And then Tux opened a door in the side of Building 19, and all the linux hackers disappeared were never seen again...Bwahaha!

I hope nothing like that happens to him. But man, it would be ever hillarious if it did.

Why is there no implementation of Secure Sockets in the .NET framework? That is retarded. (Of course, it will be fixed in Whidbey. Many things, including world hunger will also be fixed by Whidbey. )

Friday, February 04, 2005

Toy Lust

I really really really want one of these.

And isn't that just the greatest bit of flash marketing you've seen for a while?

Or am I just such a nintendo fanboy that I think it's all good regardless...

Thursday, February 03, 2005

Policy and Marketing

Thinking about this previous post led me to question how easy it is to fool people. Following the architecture astronaut mentality this led me to abstract all human behaviour thus:

Seems to my potty head that everything that people work on can be summed up in these two things - Policy and Marketing.

Policy is what people do, what they will do and so on - Marketing is how they will percieve what gets done. Now, we all know that perception is easier to manipulate than reality - it's much easier for me to convince you that I had a wee on the top of Mount Kocsziusco than to actually do it.

Add to this the generalisation that all people are fundamentally lazy. So they often tend to work more on perception than reality. Which is why it's occasionally easy to fool people.

In my line of work, I work with a bunch of engineers. I like engineers. One of the things I like about them is that they don't do bullshit. They only care about what really gets done. (Often this makes engineering types very difficult to talk to, becuase they don't see the point in talking when there is nothing to say. They do, of course have a good point.)

This endearing quality is the same one that makes them wear shorts, socks and sandals.

Initially, they tend to be easily influenced by marketing and perception because they assume that what people are saying is true. After a few bad experiences, they end up with a finely honed bullshit detector, which leads to the cynicism so popular these days....

On the other side of the fence, there are people who don't do anything - just manipulate the way people see things that have been done. Look at advertisers, marketers, press secretaries, PR companies and Journalists, Lawyers and Accountants (well, dodgy ones). What actually happens is pretty much irrelevant. These guys spend their lives manipulating the way that people percieve things. And, they generally make a shitload of money - becuase their efforts to change people's minds are effective. The reason people pay for advertising is because it works.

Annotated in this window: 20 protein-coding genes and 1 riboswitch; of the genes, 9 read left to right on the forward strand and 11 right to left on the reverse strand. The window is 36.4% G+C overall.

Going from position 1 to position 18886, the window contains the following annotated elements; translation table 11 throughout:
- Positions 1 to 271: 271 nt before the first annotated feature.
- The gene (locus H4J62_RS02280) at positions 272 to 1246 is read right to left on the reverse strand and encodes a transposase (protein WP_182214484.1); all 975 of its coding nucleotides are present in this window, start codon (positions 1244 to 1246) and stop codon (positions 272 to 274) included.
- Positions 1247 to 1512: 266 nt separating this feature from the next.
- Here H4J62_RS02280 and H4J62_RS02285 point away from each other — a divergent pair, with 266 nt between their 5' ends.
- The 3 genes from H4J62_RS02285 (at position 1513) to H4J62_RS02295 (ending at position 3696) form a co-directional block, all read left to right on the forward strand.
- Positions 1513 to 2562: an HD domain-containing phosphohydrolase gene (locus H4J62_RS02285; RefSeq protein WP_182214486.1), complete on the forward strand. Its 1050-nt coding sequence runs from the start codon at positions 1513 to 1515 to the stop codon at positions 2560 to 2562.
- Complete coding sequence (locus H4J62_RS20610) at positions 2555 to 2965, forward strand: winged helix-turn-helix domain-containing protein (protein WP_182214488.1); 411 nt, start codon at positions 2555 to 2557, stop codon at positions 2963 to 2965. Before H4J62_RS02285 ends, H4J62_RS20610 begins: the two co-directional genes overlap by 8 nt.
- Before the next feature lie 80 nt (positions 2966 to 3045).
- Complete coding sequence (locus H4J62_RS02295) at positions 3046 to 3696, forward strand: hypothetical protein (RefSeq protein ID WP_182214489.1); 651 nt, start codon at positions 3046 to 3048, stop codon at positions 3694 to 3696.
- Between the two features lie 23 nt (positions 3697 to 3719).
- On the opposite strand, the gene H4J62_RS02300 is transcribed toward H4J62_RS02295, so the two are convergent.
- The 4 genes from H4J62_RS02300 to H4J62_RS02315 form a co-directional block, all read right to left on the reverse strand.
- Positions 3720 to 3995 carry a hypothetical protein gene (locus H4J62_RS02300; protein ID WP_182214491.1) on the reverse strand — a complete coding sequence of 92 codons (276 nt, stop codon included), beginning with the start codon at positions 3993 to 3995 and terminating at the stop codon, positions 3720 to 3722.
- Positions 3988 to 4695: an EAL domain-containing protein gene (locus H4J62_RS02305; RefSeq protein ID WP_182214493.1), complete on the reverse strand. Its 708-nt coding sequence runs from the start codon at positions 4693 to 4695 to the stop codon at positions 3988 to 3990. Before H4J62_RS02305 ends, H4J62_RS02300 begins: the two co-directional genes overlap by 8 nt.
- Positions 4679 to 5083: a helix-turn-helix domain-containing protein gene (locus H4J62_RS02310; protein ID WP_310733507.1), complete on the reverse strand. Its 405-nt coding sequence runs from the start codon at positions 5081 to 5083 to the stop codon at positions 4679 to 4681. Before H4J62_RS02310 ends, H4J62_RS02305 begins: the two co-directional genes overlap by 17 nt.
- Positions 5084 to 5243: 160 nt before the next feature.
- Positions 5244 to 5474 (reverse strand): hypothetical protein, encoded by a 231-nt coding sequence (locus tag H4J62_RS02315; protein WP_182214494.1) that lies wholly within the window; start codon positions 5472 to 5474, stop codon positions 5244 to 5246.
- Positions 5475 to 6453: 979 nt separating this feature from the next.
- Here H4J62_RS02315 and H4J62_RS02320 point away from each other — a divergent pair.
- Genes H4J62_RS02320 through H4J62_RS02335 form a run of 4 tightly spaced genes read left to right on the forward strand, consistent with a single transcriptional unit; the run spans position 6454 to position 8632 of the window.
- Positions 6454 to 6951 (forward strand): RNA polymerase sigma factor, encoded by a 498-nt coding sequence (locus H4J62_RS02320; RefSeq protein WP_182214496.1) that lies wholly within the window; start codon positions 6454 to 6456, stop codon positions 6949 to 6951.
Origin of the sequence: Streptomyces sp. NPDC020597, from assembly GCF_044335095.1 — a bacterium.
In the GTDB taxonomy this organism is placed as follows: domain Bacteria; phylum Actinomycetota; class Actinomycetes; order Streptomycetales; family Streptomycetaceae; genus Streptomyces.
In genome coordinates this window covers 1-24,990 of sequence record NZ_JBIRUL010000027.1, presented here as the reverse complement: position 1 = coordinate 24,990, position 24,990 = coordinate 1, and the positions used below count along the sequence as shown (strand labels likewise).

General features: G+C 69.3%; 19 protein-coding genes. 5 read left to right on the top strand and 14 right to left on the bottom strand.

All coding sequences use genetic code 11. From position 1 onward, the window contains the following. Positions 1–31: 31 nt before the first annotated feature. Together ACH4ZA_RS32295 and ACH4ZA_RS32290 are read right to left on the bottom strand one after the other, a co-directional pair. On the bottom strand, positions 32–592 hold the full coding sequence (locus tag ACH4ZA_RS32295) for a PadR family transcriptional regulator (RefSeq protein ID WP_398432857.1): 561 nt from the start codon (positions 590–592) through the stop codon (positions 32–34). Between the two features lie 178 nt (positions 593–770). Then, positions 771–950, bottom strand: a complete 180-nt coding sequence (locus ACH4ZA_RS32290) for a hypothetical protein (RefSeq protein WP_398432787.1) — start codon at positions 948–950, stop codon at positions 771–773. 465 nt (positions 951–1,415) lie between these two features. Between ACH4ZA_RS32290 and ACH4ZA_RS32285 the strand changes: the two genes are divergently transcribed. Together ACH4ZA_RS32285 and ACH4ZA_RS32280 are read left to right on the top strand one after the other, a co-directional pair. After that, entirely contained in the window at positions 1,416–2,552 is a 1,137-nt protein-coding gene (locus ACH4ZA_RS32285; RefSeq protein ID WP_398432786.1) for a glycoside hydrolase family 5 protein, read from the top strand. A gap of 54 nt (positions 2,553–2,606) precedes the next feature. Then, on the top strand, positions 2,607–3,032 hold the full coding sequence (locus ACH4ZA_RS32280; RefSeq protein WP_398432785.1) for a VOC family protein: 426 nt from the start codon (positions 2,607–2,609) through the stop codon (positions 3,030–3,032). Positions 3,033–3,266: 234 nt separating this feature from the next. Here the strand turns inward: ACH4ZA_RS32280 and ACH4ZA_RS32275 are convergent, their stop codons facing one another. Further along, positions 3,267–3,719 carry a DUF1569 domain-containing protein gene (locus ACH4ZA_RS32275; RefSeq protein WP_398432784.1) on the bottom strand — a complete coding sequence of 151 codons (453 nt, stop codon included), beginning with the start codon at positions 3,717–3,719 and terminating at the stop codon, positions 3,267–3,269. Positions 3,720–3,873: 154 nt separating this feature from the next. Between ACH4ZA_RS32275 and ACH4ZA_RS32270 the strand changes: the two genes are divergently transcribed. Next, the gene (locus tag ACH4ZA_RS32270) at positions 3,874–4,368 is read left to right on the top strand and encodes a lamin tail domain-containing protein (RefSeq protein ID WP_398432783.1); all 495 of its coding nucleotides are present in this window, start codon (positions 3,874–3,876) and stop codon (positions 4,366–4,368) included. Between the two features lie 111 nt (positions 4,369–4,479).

If you look at all public institutions, whether they are companies, governments or churches, political parties or freaky cults, they all have two clear divisions - people who do stuff, and people who persuade people the stuff is good. (In software land, this is clearly illustrated through Eric Sink's brilliant closing the gap articles)

My Friend Matt is a Roman Historian. He's also a D&D role-playing, web developer and skilled IT professional (read:card carrying nerd) who's never heard of slashdot, but that's a different story.

Anyway, when I saw him last week he gave me a roman coin from about 300 A.D. I've always liked this coin, becuase the reverse inscription has a Roman soldier stabbing a Persian, and the inscription around the outside reads "Happy Days Are Here Again!" (except in latin)

Matt tells me that in actual fact, the Romans were being pretty badly beaten by the Persians, but that didn't stop them from actively trying to persuade people otherwise. Nothing new here.

One side of the coin is policy, one side is marketing...

(oh, and if you're looking for amazingly great roman coins - Trust, me, they're really, really good.)

Tuesday, February 01, 2005


Miles Davis had an album called MilesTones. I always thought that was pretty cool.

We finally hit our first major milestone at work yesterday - the M1 milestone was based around getting an established codebase and tools completed - test and communications plans and a production environment along with processes for promotion.

Here's me thinking that the development methodology we're using is all fancy pants and unique, (and that maybe one day I could write a book about it and retire to Barbados), when some irritating JoS Poster mentioned something called SCRUM. SCRUM is pretty much the development methodology we're following on Project Tremble. We've got all the good bits of XP, the good bits from MSF, and none of the silliness. We're having daily 10 minute meetings instead of a weekly breifing. We're pretty much answering the three SCRUM questions daily (although not so formally).

The thing that really doesn't sit quite well with me about these agile methodologies, is that they are so hard to schedule. You just bite off a chunk, get cracking, and there's an overwhelming (well, maybe just whelming) sense of "It'll be done when it's finished." Given that you always seem to end up with a fixed ship date, when it comes time to ship, right now I'm not entirely sure exactly what will be ready...

Ahh the good old days. When you could write a schedule that nobody believed except for you and then carry on about slips and overtime. Now I have to share the same levels of fear as everybody else...

Cam pointed me at 43 things. A lot of those new web community ideas make me want to puke, but this one is strangely endearing. What is it you want to do? Just add one goal, and I bet you'll add twenty. I did.